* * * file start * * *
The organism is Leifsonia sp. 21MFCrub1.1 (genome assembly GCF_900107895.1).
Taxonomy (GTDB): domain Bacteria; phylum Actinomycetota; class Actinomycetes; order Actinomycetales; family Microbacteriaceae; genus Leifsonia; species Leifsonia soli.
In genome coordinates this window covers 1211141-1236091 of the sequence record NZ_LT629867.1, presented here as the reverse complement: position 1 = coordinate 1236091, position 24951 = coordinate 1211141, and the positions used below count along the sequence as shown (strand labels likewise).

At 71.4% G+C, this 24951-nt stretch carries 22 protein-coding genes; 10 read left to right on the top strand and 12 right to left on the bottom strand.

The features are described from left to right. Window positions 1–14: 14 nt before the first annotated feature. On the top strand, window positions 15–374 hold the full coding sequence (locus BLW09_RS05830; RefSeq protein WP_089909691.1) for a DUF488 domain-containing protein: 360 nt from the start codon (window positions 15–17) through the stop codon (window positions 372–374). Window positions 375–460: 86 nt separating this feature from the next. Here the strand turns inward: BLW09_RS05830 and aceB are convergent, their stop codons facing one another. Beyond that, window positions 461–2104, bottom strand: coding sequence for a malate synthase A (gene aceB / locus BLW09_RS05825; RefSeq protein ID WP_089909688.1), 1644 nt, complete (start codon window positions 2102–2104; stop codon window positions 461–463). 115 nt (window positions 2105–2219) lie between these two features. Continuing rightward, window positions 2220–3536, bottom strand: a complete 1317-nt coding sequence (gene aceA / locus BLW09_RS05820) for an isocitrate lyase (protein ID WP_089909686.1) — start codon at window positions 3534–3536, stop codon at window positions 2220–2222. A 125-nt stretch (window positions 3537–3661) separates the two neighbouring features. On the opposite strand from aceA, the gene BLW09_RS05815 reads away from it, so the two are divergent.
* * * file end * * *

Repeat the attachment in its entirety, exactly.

The organism is Leifsonia sp. 21MFCrub1.1 (genome assembly GCF_900107895.1).
Taxonomy (GTDB): domain Bacteria; phylum Actinomycetota; class Actinomycetes; order Actinomycetales; family Microbacteriaceae; genus Leifsonia; species Leifsonia soli.
In genome coordinates this window covers 1211141-1236091 of the sequence record NZ_LT629867.1, presented here as the reverse complement: position 1 = coordinate 1236091, position 24951 = coordinate 1211141, and the positions used below count along the sequence as shown (strand labels likewise).

At 71.4% G+C, this 24951-nt stretch carries 22 protein-coding genes; 10 read left to right on the top strand and 12 right to left on the bottom strand.

The features are described from left to right. Window positions 1–14: 14 nt before the first annotated feature. On the top strand, window positions 15–374 hold the full coding sequence (locus BLW09_RS05830; RefSeq protein WP_089909691.1) for a DUF488 domain-containing protein: 360 nt from the start codon (window positions 15–17) through the stop codon (window positions 372–374). Window positions 375–460: 86 nt separating this feature from the next. Here the strand turns inward: BLW09_RS05830 and aceB are convergent, their stop codons facing one another. Beyond that, window positions 461–2104, bottom strand: coding sequence for a malate synthase A (gene aceB / locus BLW09_RS05825; RefSeq protein ID WP_089909688.1), 1644 nt, complete (start codon window positions 2102–2104; stop codon window positions 461–463). 115 nt (window positions 2105–2219) lie between these two features. Continuing rightward, window positions 2220–3536, bottom strand: a complete 1317-nt coding sequence (gene aceA / locus BLW09_RS05820) for an isocitrate lyase (protein ID WP_089909686.1) — start codon at window positions 3534–3536, stop codon at window positions 2220–2222. A 125-nt stretch (window positions 3537–3661) separates the two neighbouring features. On the opposite strand from aceA, the gene BLW09_RS05815 reads away from it, so the two are divergent.